1996; 311 pages. Book #6 (out of 15) of the Archy McNally series. New Author? : Yes. Genre : Crime-Humor. Overall Rating : 8*/10.
It’s a puzzling thing. Hiram Gottschalk is elderly, wealthy, and the owner of Parrots Unlimited, a pet shop in south Florida that specializes in imported parrots. He’s convinced someone wants to kill him, and he tells Archy McNally why he thinks so. Someone slashed a photo of him and his late wife, stole their favorite LP, taped a “Mass Card” (it’s a Catholic thing) to his closet door, and strangled his pet mynah.
But three people from his family and household staff tell a different story – the old man is going dotty. The photo was dropped and broke. Hiram imagined the album and Mass Card. And the mynah died of natural causes.
The issue eventually resolves itself when somebody murders Hiram by stabbing him in both eyes with a stiletto (ouch!). But who did it, and why? It’s kind of funny that so many people who were related to or worked for Hiram tried to dissuade Archy from taking Hiram’s fears seriously.
It’s McNally’s puzzle now.
What’s To Like...
This is a new author and murder-mystery series for me. Archy McNally is kind of an improved blend of P.G. Wodehouse’s Bernie Wooster, and George MacDonald Fraser’s Flashman, with Lawrence Sanders taking the best from each of those. Archy is a bit less obnoxious than Flashman, and a bit less clueless than Bernie.
The story is written in a first-person POV, and Archy chronicles his investigation with an abundance of wit and Woosterian pseudo-wisdom. This is also a vocabularian’s delight; see below for just a few of the marvelous words encountered here.
It’s a relatively “clean” story – no cussing, sex scenes, etc. But I can’t quite call it a cozy because there’s a lot of smoking and early-in-the-day drinking, and a couple implied adult situations. Some of the characters seemed irritatingly stereotyped – the gays, blacks, Asians, etc. – but the author tackles the subject of bipolarity with admirable insight.
The ending is just so-so; to me it felt a bit contrived and clunky. But at least Sanders doesm’t use the trite “the parrot squawks the killer’s name” device.
Kewlest New Word. . .
Logy (adj.) : sluggish; dull in thought or action (due to tiredness, etc. (a Yankeeism)
Others : Bubeleh (n., Yiddishism); Fillip (n.); Megrims (n.); Prolixity (n.); Bumf (n., Britishism); Adytum (n.); Spavined (adj.); Somnifacient (adj.); Contretemps (n.); Bibulous (adj.); Beamish (adj.); Psittacine (adj.); Chatelaine (n.); Dragoman (n.); Pourboire (n.); Brobdingnagian (adj.); Strigiled (adj.)
“Archy,” he added soulfully, “I’m in love.”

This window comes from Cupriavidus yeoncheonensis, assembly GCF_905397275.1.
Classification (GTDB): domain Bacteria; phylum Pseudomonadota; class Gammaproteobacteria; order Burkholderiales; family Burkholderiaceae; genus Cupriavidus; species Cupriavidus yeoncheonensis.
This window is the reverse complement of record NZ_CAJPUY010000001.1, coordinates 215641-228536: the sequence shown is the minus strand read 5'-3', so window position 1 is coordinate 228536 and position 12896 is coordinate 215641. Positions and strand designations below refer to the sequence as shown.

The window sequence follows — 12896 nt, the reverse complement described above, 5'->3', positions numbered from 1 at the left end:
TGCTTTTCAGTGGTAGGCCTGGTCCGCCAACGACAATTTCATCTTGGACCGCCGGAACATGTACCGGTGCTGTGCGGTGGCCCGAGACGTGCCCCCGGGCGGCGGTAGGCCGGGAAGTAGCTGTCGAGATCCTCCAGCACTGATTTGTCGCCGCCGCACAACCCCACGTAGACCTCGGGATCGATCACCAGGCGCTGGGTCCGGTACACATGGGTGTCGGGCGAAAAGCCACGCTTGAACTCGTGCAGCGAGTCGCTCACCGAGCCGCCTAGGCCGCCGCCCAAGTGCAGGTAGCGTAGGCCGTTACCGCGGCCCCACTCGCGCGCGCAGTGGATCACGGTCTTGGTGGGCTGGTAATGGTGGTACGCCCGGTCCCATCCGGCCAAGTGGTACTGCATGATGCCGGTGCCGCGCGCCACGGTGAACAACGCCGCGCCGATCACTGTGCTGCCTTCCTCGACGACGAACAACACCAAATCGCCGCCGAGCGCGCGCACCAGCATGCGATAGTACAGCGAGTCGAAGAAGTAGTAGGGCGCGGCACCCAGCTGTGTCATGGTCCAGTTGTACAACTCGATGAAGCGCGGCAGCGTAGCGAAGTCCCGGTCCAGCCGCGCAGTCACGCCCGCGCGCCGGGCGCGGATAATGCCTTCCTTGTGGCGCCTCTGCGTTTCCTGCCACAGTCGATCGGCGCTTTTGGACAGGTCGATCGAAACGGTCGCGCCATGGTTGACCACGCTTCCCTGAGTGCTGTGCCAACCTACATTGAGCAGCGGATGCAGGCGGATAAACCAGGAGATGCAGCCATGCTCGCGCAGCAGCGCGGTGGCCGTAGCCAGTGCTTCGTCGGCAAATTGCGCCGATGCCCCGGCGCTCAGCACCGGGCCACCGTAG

“Oh?” I said. “Which parrot?”
“No, no. It’s Bridget Houlihan.”
“Ah,” I said. “The Hibernian crumpet. Fancy her, do you?”
“She’s such a marvelous female,” he enthused. “Sweet and charming. And talented. She plays the tambourine.”
“Binky,” I said, “I’m not sure one can play a tambourine. Don’t you just shake it or bang it? I mean Brahms never wrote a lullaby for tambourine, did he?” (pg. 42)
She finally emerged from the briny and strigiled water from her torso and legs with her palms.
“That was divine,” she said.
I was happy she approved of the Atlantic Ocean.
She strolled ahead of me back to our spread. I studied her lilting walk in the minuscule bikini plastered to tanned and glistening hide. Poetry in motion? Yes indeedy. But whether it was a sonnet or a limerick I could not have said. (pg. 114)
Didn’t someone once say you can cure a man of any folly except vanity? (pg. 217
It took me a while to cotton to Archy until about halfway through the book, mostly because of his upper-class attitudes and somewhat cocky wit. But either Lawrence Sanders “softened” Archy’s demeanor along the way, or I became charmed by his inept yet persistent efforts to get to the bottom of the murder-mystery. We shall see. I have another book from this series on my TBR shelf, and there are lots of Lawrence Sanders novels available (both e-book and book-book) at my local library..
McNally’s Puzzle is Book #6 in this 15-book series. Lawrence Sanders passed away after writing Book #7; the rest are written by one Vincent Lardo. I don’t know if this was one of Sanders’s weaker efforts; I picked it up as a $1-Hardback at the local library’s annual book sale.
8 Stars. The plusses outweigh the minuses here, and I am sufficiently intrigued to read a couple more books in the series. I would not be surprised if I warm to Archy even more as I get used to him. That's how it was with Flashman and me.